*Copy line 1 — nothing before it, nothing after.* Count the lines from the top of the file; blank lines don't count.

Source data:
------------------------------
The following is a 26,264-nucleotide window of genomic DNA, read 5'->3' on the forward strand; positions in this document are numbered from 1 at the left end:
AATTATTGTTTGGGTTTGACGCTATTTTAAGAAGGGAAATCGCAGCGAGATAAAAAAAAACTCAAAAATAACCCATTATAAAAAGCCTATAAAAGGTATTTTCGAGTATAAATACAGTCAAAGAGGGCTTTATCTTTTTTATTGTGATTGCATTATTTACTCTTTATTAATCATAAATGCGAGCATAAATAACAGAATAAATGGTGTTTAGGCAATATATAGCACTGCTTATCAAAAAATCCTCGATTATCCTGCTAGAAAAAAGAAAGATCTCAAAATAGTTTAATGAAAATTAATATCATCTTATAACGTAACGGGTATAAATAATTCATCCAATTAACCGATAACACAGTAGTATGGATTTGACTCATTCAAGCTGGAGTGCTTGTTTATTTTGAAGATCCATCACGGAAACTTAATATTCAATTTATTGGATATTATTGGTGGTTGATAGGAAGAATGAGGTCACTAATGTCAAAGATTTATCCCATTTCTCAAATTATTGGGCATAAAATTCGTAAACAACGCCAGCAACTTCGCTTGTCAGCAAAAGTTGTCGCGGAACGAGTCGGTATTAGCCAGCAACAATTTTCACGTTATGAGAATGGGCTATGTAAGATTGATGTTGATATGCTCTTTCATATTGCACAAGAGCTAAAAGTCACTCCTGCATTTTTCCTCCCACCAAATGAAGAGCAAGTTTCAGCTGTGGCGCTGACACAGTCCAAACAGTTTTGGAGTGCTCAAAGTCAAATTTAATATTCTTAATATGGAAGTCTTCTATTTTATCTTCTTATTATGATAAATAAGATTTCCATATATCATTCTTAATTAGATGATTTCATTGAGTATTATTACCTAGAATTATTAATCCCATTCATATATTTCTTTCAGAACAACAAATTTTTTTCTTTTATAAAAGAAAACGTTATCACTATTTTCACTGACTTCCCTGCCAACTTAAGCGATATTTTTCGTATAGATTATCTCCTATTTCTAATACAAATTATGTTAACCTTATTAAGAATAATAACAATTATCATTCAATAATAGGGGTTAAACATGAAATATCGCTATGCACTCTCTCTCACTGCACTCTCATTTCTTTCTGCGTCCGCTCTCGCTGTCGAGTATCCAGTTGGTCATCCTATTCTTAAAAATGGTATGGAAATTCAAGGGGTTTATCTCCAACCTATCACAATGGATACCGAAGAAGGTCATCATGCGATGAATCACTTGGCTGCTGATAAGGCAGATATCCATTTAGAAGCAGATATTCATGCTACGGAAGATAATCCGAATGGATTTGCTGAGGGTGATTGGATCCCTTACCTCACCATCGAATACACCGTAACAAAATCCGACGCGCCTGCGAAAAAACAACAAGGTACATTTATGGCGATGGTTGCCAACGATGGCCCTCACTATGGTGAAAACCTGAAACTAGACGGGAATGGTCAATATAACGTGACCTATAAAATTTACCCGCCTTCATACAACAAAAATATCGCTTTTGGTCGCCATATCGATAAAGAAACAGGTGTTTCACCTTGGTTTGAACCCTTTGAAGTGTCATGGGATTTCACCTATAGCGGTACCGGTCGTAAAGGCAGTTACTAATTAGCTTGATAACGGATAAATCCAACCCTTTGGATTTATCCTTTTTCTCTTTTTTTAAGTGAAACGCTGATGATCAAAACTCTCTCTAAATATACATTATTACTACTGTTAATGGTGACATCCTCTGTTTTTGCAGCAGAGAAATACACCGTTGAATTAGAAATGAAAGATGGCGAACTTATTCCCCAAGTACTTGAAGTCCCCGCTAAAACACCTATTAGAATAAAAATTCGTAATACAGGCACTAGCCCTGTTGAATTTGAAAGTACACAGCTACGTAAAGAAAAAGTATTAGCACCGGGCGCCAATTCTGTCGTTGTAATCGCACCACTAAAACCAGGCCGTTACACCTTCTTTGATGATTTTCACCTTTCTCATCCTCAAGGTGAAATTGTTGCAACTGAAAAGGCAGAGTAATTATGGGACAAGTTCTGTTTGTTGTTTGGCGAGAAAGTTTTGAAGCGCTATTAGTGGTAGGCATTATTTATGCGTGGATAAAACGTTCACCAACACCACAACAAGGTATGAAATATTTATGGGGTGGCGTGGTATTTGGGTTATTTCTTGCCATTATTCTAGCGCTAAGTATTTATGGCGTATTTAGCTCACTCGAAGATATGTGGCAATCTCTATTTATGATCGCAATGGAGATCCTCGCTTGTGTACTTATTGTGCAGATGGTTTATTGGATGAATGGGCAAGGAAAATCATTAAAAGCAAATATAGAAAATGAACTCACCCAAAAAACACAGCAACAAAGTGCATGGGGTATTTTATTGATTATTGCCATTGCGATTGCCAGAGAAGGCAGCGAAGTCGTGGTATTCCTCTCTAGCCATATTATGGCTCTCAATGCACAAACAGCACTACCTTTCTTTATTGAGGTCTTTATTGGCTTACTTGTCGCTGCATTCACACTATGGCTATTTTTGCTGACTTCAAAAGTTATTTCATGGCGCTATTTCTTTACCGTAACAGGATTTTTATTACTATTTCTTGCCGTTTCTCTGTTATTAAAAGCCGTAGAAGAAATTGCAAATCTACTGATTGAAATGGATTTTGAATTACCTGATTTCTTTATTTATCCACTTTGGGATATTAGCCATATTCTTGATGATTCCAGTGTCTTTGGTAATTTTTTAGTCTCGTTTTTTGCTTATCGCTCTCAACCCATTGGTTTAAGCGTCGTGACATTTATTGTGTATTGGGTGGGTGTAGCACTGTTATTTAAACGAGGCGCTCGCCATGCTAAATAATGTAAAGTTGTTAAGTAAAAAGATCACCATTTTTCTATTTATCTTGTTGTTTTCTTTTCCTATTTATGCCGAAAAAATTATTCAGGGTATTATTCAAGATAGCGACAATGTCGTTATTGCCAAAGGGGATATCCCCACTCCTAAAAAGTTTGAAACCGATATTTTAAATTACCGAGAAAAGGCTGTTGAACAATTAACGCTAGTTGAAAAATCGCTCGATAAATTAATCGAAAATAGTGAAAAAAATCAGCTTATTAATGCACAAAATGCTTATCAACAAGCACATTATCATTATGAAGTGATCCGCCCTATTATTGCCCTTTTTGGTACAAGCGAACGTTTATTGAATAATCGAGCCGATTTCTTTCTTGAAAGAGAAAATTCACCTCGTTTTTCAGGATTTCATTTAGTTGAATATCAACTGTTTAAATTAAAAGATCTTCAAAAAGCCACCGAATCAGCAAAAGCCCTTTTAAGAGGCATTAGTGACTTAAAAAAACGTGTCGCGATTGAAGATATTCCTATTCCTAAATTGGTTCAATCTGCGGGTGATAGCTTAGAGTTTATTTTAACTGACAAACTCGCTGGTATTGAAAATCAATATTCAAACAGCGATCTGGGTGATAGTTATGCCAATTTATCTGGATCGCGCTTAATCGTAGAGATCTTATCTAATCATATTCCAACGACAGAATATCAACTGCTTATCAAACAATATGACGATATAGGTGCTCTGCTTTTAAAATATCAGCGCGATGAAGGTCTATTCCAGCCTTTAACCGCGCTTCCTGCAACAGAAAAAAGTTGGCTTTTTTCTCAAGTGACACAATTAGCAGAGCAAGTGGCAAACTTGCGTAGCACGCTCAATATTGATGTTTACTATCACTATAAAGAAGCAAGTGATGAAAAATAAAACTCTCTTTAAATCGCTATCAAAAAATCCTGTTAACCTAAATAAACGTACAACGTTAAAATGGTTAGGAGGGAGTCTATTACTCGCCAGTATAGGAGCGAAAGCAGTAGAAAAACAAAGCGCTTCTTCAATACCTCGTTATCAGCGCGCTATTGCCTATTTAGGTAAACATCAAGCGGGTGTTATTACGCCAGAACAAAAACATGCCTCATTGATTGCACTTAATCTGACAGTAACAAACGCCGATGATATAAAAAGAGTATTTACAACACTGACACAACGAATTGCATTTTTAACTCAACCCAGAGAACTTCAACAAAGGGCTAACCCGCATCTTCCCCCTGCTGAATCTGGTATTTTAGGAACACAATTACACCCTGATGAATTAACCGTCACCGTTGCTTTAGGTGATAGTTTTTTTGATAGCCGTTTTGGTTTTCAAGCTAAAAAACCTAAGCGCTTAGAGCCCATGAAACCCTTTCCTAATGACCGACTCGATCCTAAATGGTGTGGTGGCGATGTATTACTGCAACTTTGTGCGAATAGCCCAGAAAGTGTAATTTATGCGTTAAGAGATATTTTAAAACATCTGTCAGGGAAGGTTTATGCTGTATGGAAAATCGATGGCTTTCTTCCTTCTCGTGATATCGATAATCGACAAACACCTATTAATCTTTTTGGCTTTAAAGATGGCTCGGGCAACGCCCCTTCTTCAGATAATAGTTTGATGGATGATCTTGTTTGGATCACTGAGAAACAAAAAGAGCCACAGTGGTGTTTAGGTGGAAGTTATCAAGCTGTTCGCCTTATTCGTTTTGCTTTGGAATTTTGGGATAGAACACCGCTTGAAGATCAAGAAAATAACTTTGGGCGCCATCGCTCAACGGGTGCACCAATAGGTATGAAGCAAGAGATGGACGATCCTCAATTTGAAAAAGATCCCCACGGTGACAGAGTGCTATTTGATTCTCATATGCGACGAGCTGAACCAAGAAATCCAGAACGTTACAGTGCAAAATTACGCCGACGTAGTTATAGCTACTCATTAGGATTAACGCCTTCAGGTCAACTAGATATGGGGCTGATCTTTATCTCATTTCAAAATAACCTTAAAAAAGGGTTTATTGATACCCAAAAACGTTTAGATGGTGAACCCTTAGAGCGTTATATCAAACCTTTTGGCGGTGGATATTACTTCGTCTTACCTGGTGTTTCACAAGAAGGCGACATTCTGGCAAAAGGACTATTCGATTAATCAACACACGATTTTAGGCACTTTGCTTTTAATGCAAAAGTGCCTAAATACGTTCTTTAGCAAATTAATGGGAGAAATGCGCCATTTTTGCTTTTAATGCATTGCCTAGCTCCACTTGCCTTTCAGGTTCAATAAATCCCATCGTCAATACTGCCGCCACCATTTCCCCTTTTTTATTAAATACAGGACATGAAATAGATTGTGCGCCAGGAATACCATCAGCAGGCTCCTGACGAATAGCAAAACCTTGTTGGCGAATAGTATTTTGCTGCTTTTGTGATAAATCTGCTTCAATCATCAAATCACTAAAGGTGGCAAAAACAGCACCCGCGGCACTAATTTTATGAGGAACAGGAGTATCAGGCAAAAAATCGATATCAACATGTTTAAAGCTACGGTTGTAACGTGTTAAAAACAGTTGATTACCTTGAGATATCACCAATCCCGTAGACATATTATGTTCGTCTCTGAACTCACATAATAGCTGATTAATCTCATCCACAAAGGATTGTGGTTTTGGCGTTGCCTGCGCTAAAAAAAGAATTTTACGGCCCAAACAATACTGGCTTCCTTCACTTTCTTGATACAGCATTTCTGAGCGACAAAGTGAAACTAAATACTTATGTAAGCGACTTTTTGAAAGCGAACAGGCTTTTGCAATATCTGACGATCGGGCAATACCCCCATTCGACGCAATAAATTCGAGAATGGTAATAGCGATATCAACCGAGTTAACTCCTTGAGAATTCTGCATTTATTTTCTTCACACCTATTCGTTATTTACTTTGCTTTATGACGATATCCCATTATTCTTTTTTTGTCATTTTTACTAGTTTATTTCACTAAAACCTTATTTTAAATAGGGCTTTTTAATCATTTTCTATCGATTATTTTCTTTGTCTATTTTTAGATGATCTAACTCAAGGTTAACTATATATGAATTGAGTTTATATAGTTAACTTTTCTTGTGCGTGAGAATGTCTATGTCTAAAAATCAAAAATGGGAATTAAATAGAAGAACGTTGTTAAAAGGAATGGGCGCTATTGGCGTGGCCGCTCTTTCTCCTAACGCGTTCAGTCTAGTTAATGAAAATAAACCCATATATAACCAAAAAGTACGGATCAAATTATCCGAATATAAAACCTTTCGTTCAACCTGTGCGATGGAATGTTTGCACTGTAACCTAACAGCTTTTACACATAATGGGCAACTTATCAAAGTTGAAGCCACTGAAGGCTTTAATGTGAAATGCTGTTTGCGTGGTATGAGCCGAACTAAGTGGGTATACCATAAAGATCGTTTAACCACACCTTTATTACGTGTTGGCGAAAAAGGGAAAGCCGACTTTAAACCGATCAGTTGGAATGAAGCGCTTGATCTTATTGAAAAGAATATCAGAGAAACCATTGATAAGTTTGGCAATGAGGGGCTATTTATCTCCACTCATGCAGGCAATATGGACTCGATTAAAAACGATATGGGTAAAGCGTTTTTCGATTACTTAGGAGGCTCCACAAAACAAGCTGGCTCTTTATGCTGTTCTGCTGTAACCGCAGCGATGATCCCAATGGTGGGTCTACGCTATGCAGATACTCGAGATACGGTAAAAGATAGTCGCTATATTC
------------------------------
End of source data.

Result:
The following is a 26,264-nucleotide window of genomic DNA, read 5'->3' on the forward strand; positions in this document are numbered from 1 at the left end: